At the time of Civil War (1642-1651), King's Lynn unusually fought on both sides, initially it backed parliament, but eventually switched sides and was seized by Parliamentarians after being beseiged for 3 weeks. During the next 2 centuries King's Lynn's value as a port lessened together with the slump in the export of wool, even though it clearly did carry on exporting grain and importing pitch, timber and iron to a lesser extent. The town of King's Lynn in addition impacted by the expansion of western ports like Liverpool and Bristol, which boomed following the discovery of the Americas.

The Lattice House Inn, King's Lynn - geograph.org.uk - 1589499There was however a good sized coastal and local business to keep the port going over these more challenging times and later on King's Lynn flourished once more with wine imports coming from Spain, France and Portugal. In addition the shipment of farmed produce increased following the draining of the fens in the seventeenth century, what's more, it started a significant shipbuilding industry. The train line arrived at the town in 1847, driving more prosperity, trade and visitors to the area. The resident population of King's Lynn grew considerably in the 60's since it became a London overflow town.

King's Lynn can be entered by means of the A17, the A10 or the A149, its around thirty eight miles from the city of Norwich and 94 miles from The city of london. King's Lynn might in addition be reached by train, the closest international airport to King's Lynn is Norwich International (driving distance - 46 miles) a drive of approximately 1 hour.

A selection of Kings Lynn streets and roads: Cedar Grove, White Horse Drive, Massingham Road, Elsdens Almshouses, Gaywood Road, Tottenhill Row, Church Farm Barns, Hills Close, Freisian Way, Pleasant Court, Tennyson Avenue, Beach Road, Dukes Yard, Columbia Way, St Dominic Square, Cockle Hole, Culey Close, Blake Close, Westhorpe Close, North Beach, Manorside, Thomas Close, Stratford Close, Gouch Close, Avenue Road, East Winch Road, Dereham Road, Glebe Close, Mountbatten Road, Goosander Close, Eau Brink Road, School Road, Nelson Street, Rowan Drive, Herrings Lane, Babingley Close, Garwood Close, Southgate Lane, County Court Road, Roman Way, Purfleet Street, Church Close, Congham Road, Wimbotsham Road, Ouse Avenue, The Pound, Grange Road, Annes Close, Hillside, Shelford Drive, Hawthorn Road.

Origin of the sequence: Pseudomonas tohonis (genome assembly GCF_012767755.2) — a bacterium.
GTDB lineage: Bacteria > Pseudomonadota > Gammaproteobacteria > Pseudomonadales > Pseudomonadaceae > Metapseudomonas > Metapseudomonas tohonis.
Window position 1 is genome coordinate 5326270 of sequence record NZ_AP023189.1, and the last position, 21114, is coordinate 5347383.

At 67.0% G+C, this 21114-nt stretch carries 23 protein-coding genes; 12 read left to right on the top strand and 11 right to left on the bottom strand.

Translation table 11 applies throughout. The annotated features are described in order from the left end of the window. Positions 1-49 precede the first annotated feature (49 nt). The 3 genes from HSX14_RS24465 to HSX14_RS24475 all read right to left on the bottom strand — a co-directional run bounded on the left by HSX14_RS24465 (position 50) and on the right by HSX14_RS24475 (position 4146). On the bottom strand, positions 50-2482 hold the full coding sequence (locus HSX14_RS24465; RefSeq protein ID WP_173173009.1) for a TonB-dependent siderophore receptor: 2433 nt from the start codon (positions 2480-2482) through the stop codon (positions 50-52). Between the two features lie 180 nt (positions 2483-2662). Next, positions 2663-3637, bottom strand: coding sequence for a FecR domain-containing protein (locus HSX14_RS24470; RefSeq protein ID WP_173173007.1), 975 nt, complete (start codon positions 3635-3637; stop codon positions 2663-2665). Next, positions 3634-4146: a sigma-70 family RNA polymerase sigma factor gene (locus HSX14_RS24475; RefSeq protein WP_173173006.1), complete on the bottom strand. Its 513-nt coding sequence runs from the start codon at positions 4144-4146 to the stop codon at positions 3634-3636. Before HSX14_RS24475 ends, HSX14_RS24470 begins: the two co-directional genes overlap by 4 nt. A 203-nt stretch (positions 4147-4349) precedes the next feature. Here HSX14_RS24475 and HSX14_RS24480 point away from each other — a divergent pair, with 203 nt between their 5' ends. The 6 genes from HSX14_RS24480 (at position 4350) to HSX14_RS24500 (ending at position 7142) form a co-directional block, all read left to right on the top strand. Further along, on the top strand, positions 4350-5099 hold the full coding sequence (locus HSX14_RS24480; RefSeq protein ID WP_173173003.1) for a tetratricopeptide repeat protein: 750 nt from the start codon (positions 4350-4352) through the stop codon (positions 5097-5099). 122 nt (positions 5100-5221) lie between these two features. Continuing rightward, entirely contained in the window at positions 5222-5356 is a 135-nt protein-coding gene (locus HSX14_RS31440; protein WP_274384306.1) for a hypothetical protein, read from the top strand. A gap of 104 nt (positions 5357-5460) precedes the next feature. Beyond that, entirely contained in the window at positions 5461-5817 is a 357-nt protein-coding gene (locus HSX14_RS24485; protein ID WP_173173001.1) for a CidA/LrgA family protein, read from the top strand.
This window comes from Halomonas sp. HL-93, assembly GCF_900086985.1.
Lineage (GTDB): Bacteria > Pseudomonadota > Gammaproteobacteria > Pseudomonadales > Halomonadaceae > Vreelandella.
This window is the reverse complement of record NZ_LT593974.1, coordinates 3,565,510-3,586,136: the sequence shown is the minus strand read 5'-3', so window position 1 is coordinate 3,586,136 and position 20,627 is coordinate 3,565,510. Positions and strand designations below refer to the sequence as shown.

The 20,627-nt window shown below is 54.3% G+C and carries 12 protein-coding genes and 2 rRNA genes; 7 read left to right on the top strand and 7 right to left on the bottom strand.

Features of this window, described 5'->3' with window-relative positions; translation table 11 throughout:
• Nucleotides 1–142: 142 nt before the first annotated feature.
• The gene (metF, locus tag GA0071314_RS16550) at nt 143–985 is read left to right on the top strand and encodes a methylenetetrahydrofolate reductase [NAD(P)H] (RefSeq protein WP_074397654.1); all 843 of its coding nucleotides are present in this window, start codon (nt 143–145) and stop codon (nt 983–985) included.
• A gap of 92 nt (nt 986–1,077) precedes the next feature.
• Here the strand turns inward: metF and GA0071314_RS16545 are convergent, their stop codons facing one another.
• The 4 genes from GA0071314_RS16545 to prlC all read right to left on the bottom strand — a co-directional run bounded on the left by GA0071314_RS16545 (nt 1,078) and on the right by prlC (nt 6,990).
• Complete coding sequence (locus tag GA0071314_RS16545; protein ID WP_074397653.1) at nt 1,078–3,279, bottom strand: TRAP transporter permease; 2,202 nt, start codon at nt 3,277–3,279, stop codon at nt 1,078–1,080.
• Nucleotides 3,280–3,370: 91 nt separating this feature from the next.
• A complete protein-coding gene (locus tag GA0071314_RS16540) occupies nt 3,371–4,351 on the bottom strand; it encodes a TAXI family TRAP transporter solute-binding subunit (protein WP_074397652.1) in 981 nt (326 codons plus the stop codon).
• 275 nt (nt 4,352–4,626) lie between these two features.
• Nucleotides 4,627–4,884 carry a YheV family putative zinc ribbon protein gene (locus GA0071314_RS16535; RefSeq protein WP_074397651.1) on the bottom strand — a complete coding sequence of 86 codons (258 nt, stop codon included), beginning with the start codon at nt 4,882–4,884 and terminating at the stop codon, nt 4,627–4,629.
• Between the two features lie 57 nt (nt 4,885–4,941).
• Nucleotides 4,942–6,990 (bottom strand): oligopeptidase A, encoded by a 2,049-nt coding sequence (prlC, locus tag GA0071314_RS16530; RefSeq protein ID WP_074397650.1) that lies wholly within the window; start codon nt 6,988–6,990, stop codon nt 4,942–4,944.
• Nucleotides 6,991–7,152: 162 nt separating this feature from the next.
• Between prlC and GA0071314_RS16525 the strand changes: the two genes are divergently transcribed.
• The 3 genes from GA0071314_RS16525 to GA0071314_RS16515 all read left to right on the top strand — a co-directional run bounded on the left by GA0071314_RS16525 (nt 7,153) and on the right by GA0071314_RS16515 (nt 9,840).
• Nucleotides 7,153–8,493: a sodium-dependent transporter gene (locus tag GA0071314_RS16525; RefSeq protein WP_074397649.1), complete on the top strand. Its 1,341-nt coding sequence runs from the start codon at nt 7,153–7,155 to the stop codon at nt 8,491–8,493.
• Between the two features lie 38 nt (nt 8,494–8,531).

Attractions, places of interest, things to do and places to visit in and around Kings Lynn: Mr Gs Bowling Centre, Boston Bowl, Norfolk Lavender, South Gate, Swimming at Oasis Leisure, Fakenham Superbowl, North Brink Brewery, Trues Yard Fishing Museum, Duke's Head Hotel, Play Stop, Snettisham Beach, King's Lynn Town Hall, Narborough Railway Line, Paint Pots, " Butterfly and Wildlife Park, Bowl 2 Day, Walsingham Treasure Trail, Alleycatz, Battlefield Live Peterborough, Houghton Hall, Blackborough End Equestrian Centre, Corn Exchange, Lynnsport Miniature Railway, Old Hunstanton Beach, Jurassic Golf, Tales of the Old Gaol House, Thorney Heritage Museum, Green Quay, Fuzzy Eds, Shrubberies, Paint Me Ceramics.

For your stay in Kings Lynn and the East of England you can actually reserve hotels and bed and breakfast at inexpensive rates by using the hotels search module included on the right hand side of this webpage.

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Must Watch Video - Step Back in Time and See King's Lynn 1940's to 1970's

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The above information should be helpful for neighbouring parishes and towns such as : Tower End, Hunstanton, West Newton, Sandringham, Clenchwarden, North Wootton, Bawsey, Tottenhill Row, Setchey, Walpole Cross Keys, Leziate, Saddle Bow, North Runcton, Downham Market, West Bilney, Watlington, Middleton, Castle Rising, South Wootton, Ashwicken, Tilney All Saints, Runcton Holme, Gaywood, Sutton Bridge, Ingoldisthorpe, Babingley, Hillington, Wiggenhall St Peter, East Winch, Fair Green, Lutton, Tottenhill, Terrington St Clement, West Winch, Snettisham, Long Sutton, West Lynn, Gayton, Heacham, Dersingham . ROAD MAP - LATEST WEATHER

Obviously if you took pleasure in this tourist information and guide to the coastal resort of Kings Lynn, then you may possibly find some of our additional town and village guides helpful, for example our website on Wymondham (Norfolk), or alternatively the website on Maidenhead (Berks). To go to one or more of these sites, then click on the appropriate town or resort name. Perhaps we will see you return some time. Similar areas to check out in East Anglia include Norwich, Great Yarmouth and Heacham (East Anglia).